Sergeant Major Patrick Brosnan from Dunmanway was killed in Dublin Castle. He was visiting his family, living in the family quarters of Dublin Castle. He had joined the Royal Irish Fusiliers from the RIC and was a victim of so-called ‘friendly fire’ while disar
ming insurgents outside Dublin Castle. A British soldier shot him, mistaking him for a rebel.
Captain John Bowen-Colthurst, a Corkman, committed some of the worst atrocities of the week. His competence for command was obviously impaired by mental instability. His commanding officer, Lt Col Wilkinson Bird, had earlier recognised this at the front in France.
“Capt Bowen-Colthurst displayed military capacity and judgment of so low a standard, with lack of mental balance, as to induce the belief that he was not fitted to command a company in the field,” Bird reported.
“I was an Irishman first last and all the time and told Lt Col Bird that he did not understand the Irish and never would,” Bowen-Colthurst responded. His conduct during the Easter Rebellion must have confirmed Bird’s worst fears.
After martial law was proclaimed in Dublin James Coade, a teenage mechanic from Ranelagh — was stopped coming out of Rathmines Catholic Church, along with a friend after curfew.
“Don’t you know martial law has been proclaimed, and I could shoot you like dogs?” Bowen- Colthust told them. When Coade tried to walk off, Bowen-Colthurst ordered one of his men to “bash him”. The soldier hit Coade in the face with a rifle butt, knocking him to the ground. Bowen-Colthurst then shot him on the ground with his pistol, killing him instantly.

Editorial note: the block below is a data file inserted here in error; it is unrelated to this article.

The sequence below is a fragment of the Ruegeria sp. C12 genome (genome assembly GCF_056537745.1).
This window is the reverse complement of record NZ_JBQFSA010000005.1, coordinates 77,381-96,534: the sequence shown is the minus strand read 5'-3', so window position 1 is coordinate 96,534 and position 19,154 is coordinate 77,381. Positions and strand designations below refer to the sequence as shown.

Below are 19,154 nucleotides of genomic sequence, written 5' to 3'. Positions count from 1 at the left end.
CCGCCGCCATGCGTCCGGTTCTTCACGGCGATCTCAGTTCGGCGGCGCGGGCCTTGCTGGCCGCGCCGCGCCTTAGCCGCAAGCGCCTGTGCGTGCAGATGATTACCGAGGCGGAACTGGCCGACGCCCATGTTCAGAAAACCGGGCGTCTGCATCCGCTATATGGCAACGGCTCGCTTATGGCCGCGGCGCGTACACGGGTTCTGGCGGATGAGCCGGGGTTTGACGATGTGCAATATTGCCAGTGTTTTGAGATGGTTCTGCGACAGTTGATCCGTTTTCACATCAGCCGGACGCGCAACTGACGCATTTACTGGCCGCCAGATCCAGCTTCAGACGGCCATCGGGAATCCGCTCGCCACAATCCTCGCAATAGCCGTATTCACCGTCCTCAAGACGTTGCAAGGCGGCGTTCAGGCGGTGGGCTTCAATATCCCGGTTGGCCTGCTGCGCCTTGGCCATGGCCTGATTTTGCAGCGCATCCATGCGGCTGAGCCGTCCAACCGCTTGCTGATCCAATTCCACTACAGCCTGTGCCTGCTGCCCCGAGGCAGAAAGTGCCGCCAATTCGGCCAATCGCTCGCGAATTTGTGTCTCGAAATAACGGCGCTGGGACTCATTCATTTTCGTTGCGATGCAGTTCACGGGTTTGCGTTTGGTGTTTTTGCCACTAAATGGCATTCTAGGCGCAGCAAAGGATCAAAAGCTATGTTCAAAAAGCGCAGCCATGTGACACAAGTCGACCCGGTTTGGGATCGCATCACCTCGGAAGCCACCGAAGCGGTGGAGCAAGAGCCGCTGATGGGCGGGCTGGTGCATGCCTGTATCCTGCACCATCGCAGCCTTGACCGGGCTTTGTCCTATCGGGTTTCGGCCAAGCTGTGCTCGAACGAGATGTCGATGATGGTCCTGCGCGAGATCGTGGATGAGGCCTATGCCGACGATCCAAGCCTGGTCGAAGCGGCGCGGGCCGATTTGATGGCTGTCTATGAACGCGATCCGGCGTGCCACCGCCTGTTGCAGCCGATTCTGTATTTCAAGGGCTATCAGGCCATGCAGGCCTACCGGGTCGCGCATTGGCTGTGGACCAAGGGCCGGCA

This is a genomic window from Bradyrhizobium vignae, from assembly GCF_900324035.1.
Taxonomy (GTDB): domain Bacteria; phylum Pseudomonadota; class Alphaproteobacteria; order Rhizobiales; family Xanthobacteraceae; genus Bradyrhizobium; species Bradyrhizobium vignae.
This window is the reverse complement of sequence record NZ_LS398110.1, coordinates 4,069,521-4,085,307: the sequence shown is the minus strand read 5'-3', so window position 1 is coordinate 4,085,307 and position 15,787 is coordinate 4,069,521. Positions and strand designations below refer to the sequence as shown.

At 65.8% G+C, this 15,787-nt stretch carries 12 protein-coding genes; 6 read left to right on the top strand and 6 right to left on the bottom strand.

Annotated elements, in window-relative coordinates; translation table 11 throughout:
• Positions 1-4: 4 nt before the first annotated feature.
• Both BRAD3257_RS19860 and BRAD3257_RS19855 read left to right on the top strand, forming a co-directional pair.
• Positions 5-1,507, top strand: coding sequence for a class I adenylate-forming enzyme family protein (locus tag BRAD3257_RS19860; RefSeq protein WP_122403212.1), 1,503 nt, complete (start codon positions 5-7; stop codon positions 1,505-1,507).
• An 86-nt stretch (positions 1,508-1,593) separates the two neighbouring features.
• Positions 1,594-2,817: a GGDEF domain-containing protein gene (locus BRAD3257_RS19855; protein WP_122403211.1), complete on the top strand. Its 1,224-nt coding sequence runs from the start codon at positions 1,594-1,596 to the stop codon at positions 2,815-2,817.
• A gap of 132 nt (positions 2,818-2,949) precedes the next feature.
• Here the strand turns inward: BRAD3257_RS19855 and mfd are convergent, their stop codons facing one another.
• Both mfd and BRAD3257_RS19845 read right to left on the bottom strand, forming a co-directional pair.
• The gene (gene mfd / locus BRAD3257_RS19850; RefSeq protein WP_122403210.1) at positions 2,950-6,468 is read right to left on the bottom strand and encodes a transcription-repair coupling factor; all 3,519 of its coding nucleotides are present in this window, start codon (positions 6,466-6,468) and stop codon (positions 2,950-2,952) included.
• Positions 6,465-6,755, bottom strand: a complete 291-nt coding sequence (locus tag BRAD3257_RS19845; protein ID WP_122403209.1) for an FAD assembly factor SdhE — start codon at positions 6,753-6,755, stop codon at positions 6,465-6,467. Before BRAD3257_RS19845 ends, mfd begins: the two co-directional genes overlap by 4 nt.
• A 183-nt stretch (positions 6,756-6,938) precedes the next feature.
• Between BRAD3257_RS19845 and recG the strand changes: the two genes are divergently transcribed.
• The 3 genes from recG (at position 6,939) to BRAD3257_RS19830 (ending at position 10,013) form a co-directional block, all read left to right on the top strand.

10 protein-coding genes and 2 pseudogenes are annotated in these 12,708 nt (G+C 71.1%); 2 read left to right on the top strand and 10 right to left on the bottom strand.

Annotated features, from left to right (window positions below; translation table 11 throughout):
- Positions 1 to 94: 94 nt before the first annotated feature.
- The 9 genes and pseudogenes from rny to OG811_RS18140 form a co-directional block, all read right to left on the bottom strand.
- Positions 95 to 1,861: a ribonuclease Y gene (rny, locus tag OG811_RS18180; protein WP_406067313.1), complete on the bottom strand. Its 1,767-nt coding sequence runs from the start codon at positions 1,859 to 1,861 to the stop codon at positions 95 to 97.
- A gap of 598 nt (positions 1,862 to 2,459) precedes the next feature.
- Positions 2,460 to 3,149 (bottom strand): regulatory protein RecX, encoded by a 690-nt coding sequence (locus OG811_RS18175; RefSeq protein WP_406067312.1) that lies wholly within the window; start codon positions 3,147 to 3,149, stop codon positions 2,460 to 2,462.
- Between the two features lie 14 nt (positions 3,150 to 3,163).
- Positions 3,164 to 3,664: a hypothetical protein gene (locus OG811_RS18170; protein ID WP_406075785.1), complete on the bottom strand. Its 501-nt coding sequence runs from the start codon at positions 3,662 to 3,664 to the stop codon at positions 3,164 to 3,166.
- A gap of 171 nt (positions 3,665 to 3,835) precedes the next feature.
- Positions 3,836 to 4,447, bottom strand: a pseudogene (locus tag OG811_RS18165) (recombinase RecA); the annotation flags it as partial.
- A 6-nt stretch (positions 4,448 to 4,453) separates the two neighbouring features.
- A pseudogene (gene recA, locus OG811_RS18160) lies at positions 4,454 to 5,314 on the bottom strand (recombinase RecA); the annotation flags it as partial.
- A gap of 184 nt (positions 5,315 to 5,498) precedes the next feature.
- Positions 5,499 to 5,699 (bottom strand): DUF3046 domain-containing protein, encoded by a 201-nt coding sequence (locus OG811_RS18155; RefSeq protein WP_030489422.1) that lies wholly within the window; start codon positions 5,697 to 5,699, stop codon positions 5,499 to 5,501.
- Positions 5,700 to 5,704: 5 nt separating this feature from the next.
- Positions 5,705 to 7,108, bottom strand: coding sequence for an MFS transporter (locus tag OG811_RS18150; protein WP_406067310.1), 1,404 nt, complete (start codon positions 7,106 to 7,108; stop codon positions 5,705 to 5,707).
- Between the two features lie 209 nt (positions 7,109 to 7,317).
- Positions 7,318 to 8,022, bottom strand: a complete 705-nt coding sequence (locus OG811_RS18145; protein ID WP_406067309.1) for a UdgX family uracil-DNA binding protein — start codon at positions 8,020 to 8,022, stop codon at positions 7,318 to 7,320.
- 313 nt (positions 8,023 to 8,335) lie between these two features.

He later stopped a 15-year-old boy for questioning. He ordered the boy to get on his knees, and shot him in the back of head as the boy began making the sign of the cross.
British authorities were slow to act against Bowen-Colthurst, but Sir Francis Fletcher-Vane pressed the issue, going so far as to protest to Lord Kitchener, the Kerry-born secretary for war.
“ This officer must be shot,” Kitchener said.
“Sir, you would not shoot a madman — for he must be mad,” Fletcher-Vane replied.
The author clearly shares the conclusion that Bowen-Colthurst was crazy.
Murderous activities were not confined to one side. Some rebels engaged in comparatively similar behaviour.
On the first day the rebels killed eight unarmed civilians. One was killed “for not getting off the street”, and another “for refusing to assist in erecting a barricade”.
“The Irish Independent and Irish Times demanded the execution of the leaders,” according to the author, but some readers will no doubt be surprised to learn that Edward Carson was one of the voices of reason at that juncture.
“No true Irishman calls for vengeance,” Carson reportedly warned the House of Commons. “Whatever is done, let it be done not in a moment of temporary excitement but in a moment of deliberation.”
The British had won the battle of Dublin, but they eventually lost the war, because of the ham-fisted way in which they retaliated and executed the leaders of the Rising.
Sinn Féin became the big winner, even though it had very little to do with the Rebellion. “Sinn Féin did not make the Rising,” Arthur Griffith noted, “but the Rising made Sinn Féin.”
The book breaks new ground and provides a great service but unfortunately one has to take the story on face value.
Sources are not provided, and the book sorely lacks a map of Dublin, showing the streets and locations of buildings named.